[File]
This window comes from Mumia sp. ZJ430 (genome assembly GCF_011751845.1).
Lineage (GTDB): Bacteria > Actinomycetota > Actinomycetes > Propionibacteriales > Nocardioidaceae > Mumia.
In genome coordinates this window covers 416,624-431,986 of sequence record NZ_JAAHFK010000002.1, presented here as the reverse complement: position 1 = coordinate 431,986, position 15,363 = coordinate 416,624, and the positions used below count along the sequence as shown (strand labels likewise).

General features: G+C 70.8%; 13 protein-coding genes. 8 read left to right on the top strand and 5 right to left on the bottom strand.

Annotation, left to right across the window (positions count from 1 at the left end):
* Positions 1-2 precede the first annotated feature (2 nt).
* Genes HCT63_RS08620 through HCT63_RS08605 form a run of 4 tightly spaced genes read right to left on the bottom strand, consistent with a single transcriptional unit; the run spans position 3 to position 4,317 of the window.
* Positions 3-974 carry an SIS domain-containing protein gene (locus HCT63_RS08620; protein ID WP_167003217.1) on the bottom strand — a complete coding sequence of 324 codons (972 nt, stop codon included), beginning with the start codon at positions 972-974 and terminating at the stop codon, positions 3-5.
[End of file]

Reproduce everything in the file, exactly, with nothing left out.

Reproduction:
This window comes from Mumia sp. ZJ430 (genome assembly GCF_011751845.1).
Lineage (GTDB): Bacteria > Actinomycetota > Actinomycetes > Propionibacteriales > Nocardioidaceae > Mumia.
In genome coordinates this window covers 416,624-431,986 of sequence record NZ_JAAHFK010000002.1, presented here as the reverse complement: position 1 = coordinate 431,986, position 15,363 = coordinate 416,624, and the positions used below count along the sequence as shown (strand labels likewise).

General features: G+C 70.8%; 13 protein-coding genes. 8 read left to right on the top strand and 5 right to left on the bottom strand.

Annotation, left to right across the window (positions count from 1 at the left end):
* Positions 1-2 precede the first annotated feature (2 nt).
* Genes HCT63_RS08620 through HCT63_RS08605 form a run of 4 tightly spaced genes read right to left on the bottom strand, consistent with a single transcriptional unit; the run spans position 3 to position 4,317 of the window.
* Positions 3-974 carry an SIS domain-containing protein gene (locus HCT63_RS08620; protein ID WP_167003217.1) on the bottom strand — a complete coding sequence of 324 codons (972 nt, stop codon included), beginning with the start codon at positions 972-974 and terminating at the stop codon, positions 3-5.